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Papering Over It

There is something about a vacation getaway, even a short one, that can help one gain a new perspective on everyday life. While I was off with the family for the last week visiting national parks in the Wild West, the “real world” kept on spinning. And documents — good old-fashioned, paper-based ones — went along for the ride.

Apparently, I’m not the only one who still relies on hardcopy documents. According to research from industry analyst firm IDC, around 2.8 trillion (yes, trillion with a “T”) pages were printed in 2020. That number actually represents a significant decrease in print volumes compared to the previous year, which IDC attributes to many office shutdowns during the COVID-19 pandemic. Those page counts are expected to go back up this year, by the way.

Although overall print volumes were down, the study notes that the number of pages printed on inkjet devices – such as those used by people working or studying remotely from a home office – increased around four percent. As I mentioned in a Blog story last year, the costs of printing on home devices can add up very quickly. Those costs are typically borne by the employees themselves, not the companies for which they work.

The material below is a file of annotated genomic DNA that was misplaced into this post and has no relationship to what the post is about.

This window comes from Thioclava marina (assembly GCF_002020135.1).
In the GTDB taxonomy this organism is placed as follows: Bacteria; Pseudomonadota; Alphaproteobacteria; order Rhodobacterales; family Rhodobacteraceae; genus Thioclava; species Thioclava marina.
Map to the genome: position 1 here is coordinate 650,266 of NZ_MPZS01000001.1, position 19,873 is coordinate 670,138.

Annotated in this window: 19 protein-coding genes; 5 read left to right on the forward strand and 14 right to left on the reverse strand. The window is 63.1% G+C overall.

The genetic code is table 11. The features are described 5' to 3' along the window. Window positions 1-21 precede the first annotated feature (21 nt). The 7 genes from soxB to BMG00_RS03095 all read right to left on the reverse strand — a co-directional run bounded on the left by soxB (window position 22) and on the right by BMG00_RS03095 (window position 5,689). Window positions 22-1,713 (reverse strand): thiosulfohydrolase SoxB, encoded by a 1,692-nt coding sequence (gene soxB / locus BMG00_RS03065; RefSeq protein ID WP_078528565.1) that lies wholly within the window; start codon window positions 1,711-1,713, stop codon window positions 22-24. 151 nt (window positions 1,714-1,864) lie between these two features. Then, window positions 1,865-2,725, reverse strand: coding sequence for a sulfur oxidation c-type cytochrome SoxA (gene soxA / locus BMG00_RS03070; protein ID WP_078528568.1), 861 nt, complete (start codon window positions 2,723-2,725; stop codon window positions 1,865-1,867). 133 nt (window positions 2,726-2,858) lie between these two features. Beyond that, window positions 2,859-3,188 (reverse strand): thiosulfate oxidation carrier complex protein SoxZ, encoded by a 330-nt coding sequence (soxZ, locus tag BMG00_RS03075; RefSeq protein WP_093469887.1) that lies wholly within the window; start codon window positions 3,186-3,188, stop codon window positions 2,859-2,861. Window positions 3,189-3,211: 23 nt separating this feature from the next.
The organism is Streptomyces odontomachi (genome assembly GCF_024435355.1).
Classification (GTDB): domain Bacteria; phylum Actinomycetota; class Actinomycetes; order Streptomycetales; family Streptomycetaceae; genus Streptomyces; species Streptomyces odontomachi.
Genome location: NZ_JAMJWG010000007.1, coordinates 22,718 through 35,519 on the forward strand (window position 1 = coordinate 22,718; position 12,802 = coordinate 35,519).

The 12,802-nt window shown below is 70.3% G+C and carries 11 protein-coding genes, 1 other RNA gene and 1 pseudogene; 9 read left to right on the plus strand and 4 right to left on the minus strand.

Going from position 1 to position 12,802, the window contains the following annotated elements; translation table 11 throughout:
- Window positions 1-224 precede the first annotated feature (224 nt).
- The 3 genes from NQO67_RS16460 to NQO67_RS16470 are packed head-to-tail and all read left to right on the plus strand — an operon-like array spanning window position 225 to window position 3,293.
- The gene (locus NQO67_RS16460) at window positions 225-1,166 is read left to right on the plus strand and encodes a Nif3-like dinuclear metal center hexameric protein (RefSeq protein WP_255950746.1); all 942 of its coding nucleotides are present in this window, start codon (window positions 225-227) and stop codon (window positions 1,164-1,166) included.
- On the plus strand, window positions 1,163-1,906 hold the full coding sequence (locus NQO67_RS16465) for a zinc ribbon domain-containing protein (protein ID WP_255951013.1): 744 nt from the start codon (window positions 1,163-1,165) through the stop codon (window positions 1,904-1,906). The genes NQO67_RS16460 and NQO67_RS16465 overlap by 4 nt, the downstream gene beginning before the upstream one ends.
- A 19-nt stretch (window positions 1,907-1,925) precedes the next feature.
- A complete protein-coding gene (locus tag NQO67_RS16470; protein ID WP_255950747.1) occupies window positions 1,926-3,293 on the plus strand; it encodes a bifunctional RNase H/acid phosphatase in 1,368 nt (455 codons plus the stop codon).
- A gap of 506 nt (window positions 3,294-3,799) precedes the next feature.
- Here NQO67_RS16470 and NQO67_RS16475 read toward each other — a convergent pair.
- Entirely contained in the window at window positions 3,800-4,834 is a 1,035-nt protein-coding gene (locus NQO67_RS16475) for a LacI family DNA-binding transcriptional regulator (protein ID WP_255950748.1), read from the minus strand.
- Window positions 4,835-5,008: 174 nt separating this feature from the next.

So what documents did I peruse while traipsing across the mountains and deserts of the western United States? The main ones were physical maps of Colorado and Utah, which turned out to be lifesaver. Because while smartphone maps helped us navigate the long stretches of highway between Illinois, the Centennial and Beehive states, they are not much help at the bottom of a canyon or on a winding road though thousands of acres of national park. Hey Siri, if you can hear me, can you tell me how to find a decent cell phone signal?